T O P I C R E V I E W
Member # 39174
posted 12-16-2009 07:39 AM
What were you formally taught about rape, and where did you learn it? Who have you spoken to about rape? Did your parents ever talk to you about rape? Was the topic part of any formal sex education you got in school? Have you ever attended or instructed a seminar on rape? Was it compulsory or voluntary? Men: Have you ever participated in a spontaneous conversation among men about rape? Do you know male survivors? Do you know men who have admitted to sexual assault and/or harassment? Rape culture drums into women that they are responsible for men's behaviour: girls don't wear this, don't wear your hair like that, don't walk alone, don't walk at night, etc. All these things which fundermentally hold women responsible if they are sexually assaulted or experience violence. 'No means no' shouldn't mean "women speak up if you're uncomfortable", it should mean "just don't that! it's unacceptable". In my eyes, unless hundreds of women daily are recklessly irresponsible, the only similarity their share is having the misfortune of being in the same place as a rapist.
Member # 3
posted 12-16-2009 05:22 PM
(Just FYI, I see this, but given my generational differences, I'm staying moot for now b/c my guess is my experiences may be radically different than most of our users have been.
But if you want that input, too, just holler and I'm glad to give it.)
Member # 44381
posted 12-16-2009 05:44 PM
Thinking about this, I can't remember ever having any kind of information given in school about rape and sexual assault. I'm pretty sure we were given general advice along the lines of 'don't go into dark alleyways, always watch your drink so no-one can spike it' and so on, but nothing more. Mind you, at my school the non-traditional-subject education (sex education, information about how to deal with finances, info about drugs and so on) was pretty much non-existent.
I don't think my parents ever talked to me about it either, beyond those same 'how to be safe'-type messages, which, while good general advice, always focus on the idea of 'avoiding being raped', as if that were in your control. I'd really love it if in schools people were taught about bodily integrity and their right to be safe *without* all this emphasis on 'what you should do to avoid being raped'. An exploration of why we have such a rape culture would also probably make young people think about it a lot more. When I clicked through to this article http://www.scarleteen.com/blog/heather_corinna/2009/12/15/10_surefire_ways_to_prevent_sexual_assault even though I've read things like it before, it actually made me do a bit of a double-take that it was not focussing on 'how to avoid being raped'. It's just so unusual to see. Apart from on sites like this (and at feminist events/spaces), I have never seen or heard any discussion of rape which doesn't somewhere involve 'don't go down dark alleys. don't do this or that.' In non-feminist spaces, it always seems to come back to that.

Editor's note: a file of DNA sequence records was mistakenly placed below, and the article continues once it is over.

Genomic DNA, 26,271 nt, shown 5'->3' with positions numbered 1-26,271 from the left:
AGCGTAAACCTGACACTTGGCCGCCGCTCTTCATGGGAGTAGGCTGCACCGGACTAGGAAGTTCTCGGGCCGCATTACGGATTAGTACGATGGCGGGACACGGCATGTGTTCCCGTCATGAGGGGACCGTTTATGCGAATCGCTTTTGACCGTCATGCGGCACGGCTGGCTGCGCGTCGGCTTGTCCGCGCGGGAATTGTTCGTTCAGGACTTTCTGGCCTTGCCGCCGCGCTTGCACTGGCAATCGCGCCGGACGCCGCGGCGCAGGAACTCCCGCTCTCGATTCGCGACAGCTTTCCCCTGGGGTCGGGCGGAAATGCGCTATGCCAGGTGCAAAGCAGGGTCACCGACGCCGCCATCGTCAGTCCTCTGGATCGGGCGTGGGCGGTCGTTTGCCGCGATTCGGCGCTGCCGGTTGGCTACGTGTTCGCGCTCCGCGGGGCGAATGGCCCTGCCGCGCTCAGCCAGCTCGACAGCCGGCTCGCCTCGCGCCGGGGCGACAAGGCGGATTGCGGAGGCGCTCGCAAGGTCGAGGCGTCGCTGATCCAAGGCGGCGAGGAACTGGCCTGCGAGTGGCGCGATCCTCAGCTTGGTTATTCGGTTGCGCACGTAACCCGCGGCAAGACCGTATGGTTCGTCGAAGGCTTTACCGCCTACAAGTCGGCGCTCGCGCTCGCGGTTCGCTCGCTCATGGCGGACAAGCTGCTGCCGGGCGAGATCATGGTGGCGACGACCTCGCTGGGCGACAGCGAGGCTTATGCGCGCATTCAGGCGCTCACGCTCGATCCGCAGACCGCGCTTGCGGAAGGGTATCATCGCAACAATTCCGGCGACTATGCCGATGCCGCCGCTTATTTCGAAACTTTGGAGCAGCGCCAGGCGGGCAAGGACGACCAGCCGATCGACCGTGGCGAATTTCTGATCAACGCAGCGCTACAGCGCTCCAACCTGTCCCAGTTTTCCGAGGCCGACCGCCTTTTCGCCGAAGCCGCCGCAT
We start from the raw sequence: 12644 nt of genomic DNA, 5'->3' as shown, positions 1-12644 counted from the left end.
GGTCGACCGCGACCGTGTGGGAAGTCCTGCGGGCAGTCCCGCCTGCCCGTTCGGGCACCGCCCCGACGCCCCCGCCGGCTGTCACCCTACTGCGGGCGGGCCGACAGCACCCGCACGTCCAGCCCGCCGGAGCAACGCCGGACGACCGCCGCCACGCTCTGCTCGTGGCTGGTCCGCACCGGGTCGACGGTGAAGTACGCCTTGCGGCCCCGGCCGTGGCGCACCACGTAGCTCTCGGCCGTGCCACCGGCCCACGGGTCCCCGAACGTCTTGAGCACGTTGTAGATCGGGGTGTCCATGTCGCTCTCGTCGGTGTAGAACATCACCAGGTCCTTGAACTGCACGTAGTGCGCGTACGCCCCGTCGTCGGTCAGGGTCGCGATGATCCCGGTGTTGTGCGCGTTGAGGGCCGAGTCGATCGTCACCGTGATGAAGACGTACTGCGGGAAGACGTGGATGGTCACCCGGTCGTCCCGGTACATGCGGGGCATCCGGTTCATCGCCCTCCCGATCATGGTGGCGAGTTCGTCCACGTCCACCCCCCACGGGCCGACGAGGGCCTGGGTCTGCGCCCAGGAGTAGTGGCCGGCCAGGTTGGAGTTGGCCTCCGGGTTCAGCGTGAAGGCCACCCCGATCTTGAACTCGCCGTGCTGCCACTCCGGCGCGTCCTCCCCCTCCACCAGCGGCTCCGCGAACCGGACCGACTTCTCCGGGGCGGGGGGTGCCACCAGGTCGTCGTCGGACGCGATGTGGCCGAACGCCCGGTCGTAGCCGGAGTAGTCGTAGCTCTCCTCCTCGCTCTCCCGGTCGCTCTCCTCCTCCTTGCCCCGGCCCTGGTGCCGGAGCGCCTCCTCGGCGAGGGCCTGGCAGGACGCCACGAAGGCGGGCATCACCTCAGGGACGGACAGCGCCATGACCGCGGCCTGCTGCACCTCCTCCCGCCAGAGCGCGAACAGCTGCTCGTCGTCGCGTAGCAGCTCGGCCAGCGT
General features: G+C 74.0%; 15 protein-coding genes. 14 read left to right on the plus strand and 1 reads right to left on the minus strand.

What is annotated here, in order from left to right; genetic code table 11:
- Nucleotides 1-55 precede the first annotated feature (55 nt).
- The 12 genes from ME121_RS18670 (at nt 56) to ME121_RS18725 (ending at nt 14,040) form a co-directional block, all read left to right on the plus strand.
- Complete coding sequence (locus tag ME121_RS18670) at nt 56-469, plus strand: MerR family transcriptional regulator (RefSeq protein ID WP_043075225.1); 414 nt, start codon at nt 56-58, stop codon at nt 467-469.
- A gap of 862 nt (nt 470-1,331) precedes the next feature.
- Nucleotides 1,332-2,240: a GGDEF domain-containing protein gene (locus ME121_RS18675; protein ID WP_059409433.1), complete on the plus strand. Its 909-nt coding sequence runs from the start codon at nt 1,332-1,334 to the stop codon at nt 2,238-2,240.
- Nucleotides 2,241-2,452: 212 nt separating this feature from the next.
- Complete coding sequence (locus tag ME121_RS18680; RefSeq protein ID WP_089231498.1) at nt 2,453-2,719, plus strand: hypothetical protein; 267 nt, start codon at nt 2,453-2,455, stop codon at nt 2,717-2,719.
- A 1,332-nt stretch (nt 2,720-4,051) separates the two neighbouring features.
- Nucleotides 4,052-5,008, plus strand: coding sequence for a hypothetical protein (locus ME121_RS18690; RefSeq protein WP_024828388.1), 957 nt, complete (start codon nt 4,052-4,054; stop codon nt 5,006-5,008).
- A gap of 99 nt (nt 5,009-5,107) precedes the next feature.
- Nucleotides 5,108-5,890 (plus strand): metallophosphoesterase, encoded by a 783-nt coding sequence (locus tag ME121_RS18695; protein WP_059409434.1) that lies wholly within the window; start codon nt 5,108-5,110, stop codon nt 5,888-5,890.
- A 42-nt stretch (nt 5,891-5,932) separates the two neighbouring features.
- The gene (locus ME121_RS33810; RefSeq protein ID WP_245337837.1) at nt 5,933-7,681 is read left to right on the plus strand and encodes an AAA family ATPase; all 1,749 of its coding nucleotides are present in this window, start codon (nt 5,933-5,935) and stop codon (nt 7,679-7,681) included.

Member # 39174
posted 12-16-2009 08:28 PM
Hi Heather, you're welcome to contribute:)
Treetops, from what i've read, your experiences are the norm. I told my gfs the other day about how i've been thinking about these topics and they were surprised at the realisation that yea, education about rapes holds women responsible and very little emphasis is placed on men and their actions. Also i agree this this here so hard: "I'd really love it if in schools people were taught about bodily integrity and their right to be safe *without* all this emphasis on 'what you should do to avoid being raped'. An exploration of why we have such a rape culture would also probably make young people think about it a lot more."
Member # 41699
posted 12-16-2009 08:28 PM
I agree with treetops, any kind of education we really seemed to get is the "how to avoid being raped" thing which is just... pretty dumb. I don't even remember them saying a word about rape or sexual assault in any formal lessons, despite other areas of sex ed being pretty freaking good and open-minded.
I think it would have a real impact if they started teaching about rape culture, the real details of what consent looks like, more than just the "no means no", in the school curriculum at the same time they started teaching other sex ed stuff. I think if they started doing that, next generations will begin to shake off the rape culture and maybe we'd start to see some real progress.